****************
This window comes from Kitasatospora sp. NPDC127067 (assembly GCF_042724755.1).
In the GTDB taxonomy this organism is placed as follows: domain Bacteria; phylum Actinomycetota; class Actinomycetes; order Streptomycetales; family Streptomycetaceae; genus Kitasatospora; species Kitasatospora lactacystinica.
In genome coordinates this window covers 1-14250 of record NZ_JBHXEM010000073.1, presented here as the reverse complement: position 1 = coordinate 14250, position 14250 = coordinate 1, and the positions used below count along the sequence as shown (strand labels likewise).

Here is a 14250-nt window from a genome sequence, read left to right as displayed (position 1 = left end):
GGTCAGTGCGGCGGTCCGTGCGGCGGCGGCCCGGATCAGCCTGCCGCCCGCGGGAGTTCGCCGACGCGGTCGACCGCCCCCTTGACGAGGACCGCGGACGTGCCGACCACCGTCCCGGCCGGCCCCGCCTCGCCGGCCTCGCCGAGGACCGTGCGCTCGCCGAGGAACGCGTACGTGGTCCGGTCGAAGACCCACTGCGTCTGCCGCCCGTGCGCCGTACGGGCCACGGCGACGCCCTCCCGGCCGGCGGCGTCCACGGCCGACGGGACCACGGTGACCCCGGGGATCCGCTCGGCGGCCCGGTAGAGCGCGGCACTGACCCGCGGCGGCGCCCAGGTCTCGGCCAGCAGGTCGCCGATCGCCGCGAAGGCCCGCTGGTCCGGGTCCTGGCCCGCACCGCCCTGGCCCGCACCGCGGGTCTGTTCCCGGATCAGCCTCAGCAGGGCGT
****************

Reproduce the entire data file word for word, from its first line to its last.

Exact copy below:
This window comes from Kitasatospora sp. NPDC127067 (assembly GCF_042724755.1).
In the GTDB taxonomy this organism is placed as follows: domain Bacteria; phylum Actinomycetota; class Actinomycetes; order Streptomycetales; family Streptomycetaceae; genus Kitasatospora; species Kitasatospora lactacystinica.
In genome coordinates this window covers 1-14250 of record NZ_JBHXEM010000073.1, presented here as the reverse complement: position 1 = coordinate 14250, position 14250 = coordinate 1, and the positions used below count along the sequence as shown (strand labels likewise).

Here is a 14250-nt window from a genome sequence, read left to right as displayed (position 1 = left end):
GGTCAGTGCGGCGGTCCGTGCGGCGGCGGCCCGGATCAGCCTGCCGCCCGCGGGAGTTCGCCGACGCGGTCGACCGCCCCCTTGACGAGGACCGCGGACGTGCCGACCACCGTCCCGGCCGGCCCCGCCTCGCCGGCCTCGCCGAGGACCGTGCGCTCGCCGAGGAACGCGTACGTGGTCCGGTCGAAGACCCACTGCGTCTGCCGCCCGTGCGCCGTACGGGCCACGGCGACGCCCTCCCGGCCGGCGGCGTCCACGGCCGACGGGACCACGGTGACCCCGGGGATCCGCTCGGCGGCCCGGTAGAGCGCGGCACTGACCCGCGGCGGCGCCCAGGTCTCGGCCAGCAGGTCGCCGATCGCCGCGAAGGCCCGCTGGTCCGGGTCCTGGCCCGCACCGCCCTGGCCCGCACCGCGGGTCTGTTCCCGGATCAGCCTCAGCAGGGCGT